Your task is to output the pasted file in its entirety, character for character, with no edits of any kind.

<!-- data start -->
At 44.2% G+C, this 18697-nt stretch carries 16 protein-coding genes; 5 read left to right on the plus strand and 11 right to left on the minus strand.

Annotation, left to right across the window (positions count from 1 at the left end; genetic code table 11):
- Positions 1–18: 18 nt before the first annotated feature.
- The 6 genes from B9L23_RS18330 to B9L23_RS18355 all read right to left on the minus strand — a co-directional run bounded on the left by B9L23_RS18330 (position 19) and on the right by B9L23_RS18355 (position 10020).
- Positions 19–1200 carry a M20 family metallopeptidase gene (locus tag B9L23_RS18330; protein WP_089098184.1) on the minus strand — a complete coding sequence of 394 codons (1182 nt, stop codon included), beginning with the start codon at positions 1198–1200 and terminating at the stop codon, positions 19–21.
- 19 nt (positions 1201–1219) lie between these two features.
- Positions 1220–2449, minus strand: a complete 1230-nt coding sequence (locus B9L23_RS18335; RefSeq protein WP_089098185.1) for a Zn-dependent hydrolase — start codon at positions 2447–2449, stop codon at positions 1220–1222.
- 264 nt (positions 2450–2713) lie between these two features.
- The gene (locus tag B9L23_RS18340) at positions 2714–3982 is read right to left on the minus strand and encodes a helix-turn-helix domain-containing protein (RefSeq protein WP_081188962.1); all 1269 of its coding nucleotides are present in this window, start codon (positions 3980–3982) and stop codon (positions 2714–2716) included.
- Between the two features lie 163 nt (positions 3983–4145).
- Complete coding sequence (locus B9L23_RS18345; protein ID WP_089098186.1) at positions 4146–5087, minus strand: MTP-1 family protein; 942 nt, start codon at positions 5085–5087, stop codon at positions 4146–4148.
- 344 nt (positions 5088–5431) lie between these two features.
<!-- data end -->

At 44.2% G+C, this 18697-nt stretch carries 16 protein-coding genes; 5 read left to right on the plus strand and 11 right to left on the minus strand.

Annotation, left to right across the window (positions count from 1 at the left end; genetic code table 11):
- Positions 1–18: 18 nt before the first annotated feature.
- The 6 genes from B9L23_RS18330 to B9L23_RS18355 all read right to left on the minus strand — a co-directional run bounded on the left by B9L23_RS18330 (position 19) and on the right by B9L23_RS18355 (position 10020).
- Positions 19–1200 carry a M20 family metallopeptidase gene (locus tag B9L23_RS18330; protein WP_089098184.1) on the minus strand — a complete coding sequence of 394 codons (1182 nt, stop codon included), beginning with the start codon at positions 1198–1200 and terminating at the stop codon, positions 19–21.
- 19 nt (positions 1201–1219) lie between these two features.
- Positions 1220–2449, minus strand: a complete 1230-nt coding sequence (locus B9L23_RS18335; RefSeq protein WP_089098185.1) for a Zn-dependent hydrolase — start codon at positions 2447–2449, stop codon at positions 1220–1222.
- 264 nt (positions 2450–2713) lie between these two features.
- The gene (locus tag B9L23_RS18340) at positions 2714–3982 is read right to left on the minus strand and encodes a helix-turn-helix domain-containing protein (RefSeq protein WP_081188962.1); all 1269 of its coding nucleotides are present in this window, start codon (positions 3980–3982) and stop codon (positions 2714–2716) included.
- Between the two features lie 163 nt (positions 3983–4145).
- Complete coding sequence (locus B9L23_RS18345; protein ID WP_089098186.1) at positions 4146–5087, minus strand: MTP-1 family protein; 942 nt, start codon at positions 5085–5087, stop codon at positions 4146–4148.
- 344 nt (positions 5088–5431) lie between these two features.